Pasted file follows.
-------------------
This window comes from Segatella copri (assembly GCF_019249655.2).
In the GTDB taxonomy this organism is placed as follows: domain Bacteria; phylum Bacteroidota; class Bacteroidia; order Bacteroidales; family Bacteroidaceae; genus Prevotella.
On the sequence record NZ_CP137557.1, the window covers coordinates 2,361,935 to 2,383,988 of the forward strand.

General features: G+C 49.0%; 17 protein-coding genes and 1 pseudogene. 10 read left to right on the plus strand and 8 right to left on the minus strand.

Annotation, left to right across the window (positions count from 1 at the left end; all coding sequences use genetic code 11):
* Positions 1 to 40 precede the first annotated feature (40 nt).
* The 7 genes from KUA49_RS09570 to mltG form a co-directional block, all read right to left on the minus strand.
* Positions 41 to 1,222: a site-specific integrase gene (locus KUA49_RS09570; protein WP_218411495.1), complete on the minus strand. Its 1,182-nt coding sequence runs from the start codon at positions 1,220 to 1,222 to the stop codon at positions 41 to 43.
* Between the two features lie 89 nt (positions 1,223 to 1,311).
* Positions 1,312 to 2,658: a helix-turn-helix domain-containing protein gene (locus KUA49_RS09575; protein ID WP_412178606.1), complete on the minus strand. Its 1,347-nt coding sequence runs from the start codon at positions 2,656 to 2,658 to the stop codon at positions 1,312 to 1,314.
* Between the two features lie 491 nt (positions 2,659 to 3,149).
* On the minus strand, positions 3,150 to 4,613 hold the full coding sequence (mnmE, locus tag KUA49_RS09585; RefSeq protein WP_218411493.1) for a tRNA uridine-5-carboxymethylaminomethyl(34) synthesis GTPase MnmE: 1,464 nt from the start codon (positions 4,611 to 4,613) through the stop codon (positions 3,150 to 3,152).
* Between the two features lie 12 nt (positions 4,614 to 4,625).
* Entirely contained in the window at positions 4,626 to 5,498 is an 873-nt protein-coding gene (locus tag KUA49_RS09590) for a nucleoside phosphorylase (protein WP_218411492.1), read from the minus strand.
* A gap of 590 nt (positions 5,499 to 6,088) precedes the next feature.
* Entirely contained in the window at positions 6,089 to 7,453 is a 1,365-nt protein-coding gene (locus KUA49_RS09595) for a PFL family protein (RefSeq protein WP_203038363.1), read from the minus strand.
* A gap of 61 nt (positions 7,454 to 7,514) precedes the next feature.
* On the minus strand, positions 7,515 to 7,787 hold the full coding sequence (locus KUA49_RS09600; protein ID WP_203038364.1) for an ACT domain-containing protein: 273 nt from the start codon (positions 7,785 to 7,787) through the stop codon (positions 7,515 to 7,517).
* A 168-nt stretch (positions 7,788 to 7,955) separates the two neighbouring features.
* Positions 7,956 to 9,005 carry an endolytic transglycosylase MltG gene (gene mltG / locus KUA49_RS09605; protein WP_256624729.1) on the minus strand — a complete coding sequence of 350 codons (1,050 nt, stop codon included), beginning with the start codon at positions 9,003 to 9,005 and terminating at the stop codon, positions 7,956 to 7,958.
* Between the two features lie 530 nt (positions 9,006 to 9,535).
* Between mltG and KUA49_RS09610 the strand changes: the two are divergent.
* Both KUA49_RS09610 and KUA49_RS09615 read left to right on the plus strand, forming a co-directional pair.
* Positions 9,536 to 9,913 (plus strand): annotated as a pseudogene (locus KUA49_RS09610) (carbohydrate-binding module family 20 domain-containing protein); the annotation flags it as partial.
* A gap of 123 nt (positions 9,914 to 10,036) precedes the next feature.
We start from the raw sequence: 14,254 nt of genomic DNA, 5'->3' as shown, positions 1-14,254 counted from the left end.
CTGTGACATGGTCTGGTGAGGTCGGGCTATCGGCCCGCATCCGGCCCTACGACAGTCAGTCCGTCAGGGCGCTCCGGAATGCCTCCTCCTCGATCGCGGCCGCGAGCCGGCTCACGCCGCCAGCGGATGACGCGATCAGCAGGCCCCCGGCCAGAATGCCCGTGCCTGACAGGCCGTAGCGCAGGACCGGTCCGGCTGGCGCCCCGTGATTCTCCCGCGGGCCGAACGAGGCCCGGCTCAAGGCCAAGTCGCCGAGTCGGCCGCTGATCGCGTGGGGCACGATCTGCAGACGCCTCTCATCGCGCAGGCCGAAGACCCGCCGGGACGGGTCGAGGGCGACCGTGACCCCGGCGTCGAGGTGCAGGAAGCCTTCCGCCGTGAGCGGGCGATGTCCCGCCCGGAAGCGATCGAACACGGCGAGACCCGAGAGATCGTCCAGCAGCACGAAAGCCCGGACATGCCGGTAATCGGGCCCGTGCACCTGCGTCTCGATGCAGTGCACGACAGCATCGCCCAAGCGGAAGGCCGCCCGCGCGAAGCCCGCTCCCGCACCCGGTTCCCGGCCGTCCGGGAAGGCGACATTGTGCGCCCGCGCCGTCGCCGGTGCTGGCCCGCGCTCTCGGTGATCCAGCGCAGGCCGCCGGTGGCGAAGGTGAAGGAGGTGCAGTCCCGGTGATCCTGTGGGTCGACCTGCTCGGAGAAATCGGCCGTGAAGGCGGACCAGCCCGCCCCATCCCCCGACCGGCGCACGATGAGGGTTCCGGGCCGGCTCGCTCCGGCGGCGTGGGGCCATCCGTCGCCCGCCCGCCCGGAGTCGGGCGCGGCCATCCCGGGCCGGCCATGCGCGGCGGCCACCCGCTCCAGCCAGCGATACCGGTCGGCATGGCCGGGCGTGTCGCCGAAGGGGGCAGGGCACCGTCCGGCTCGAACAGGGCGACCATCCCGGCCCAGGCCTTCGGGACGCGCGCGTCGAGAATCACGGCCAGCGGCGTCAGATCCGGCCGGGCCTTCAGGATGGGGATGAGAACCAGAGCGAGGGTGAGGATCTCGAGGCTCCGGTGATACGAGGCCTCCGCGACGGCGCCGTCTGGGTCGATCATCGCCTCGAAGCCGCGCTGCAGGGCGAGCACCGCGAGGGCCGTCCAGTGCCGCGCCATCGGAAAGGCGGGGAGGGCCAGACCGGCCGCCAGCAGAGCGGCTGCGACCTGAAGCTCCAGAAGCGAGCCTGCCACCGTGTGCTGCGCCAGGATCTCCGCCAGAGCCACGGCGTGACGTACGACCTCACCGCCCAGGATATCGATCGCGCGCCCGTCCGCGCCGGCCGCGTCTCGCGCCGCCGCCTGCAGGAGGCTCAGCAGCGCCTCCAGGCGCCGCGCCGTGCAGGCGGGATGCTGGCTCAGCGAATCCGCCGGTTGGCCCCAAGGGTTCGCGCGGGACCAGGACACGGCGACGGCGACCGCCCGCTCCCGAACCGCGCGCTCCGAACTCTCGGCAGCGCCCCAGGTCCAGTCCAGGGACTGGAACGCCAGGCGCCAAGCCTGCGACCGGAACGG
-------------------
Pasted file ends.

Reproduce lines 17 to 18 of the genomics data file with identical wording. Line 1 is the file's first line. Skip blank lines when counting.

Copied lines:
* A gap of 61 nt (positions 7,454 to 7,514) precedes the next feature.
* On the minus strand, positions 7,515 to 7,787 hold the full coding sequence (locus KUA49_RS09600; protein ID WP_203038364.1) for an ACT domain-containing protein: 273 nt from the start codon (positions 7,785 to 7,787) through the stop codon (positions 7,515 to 7,517).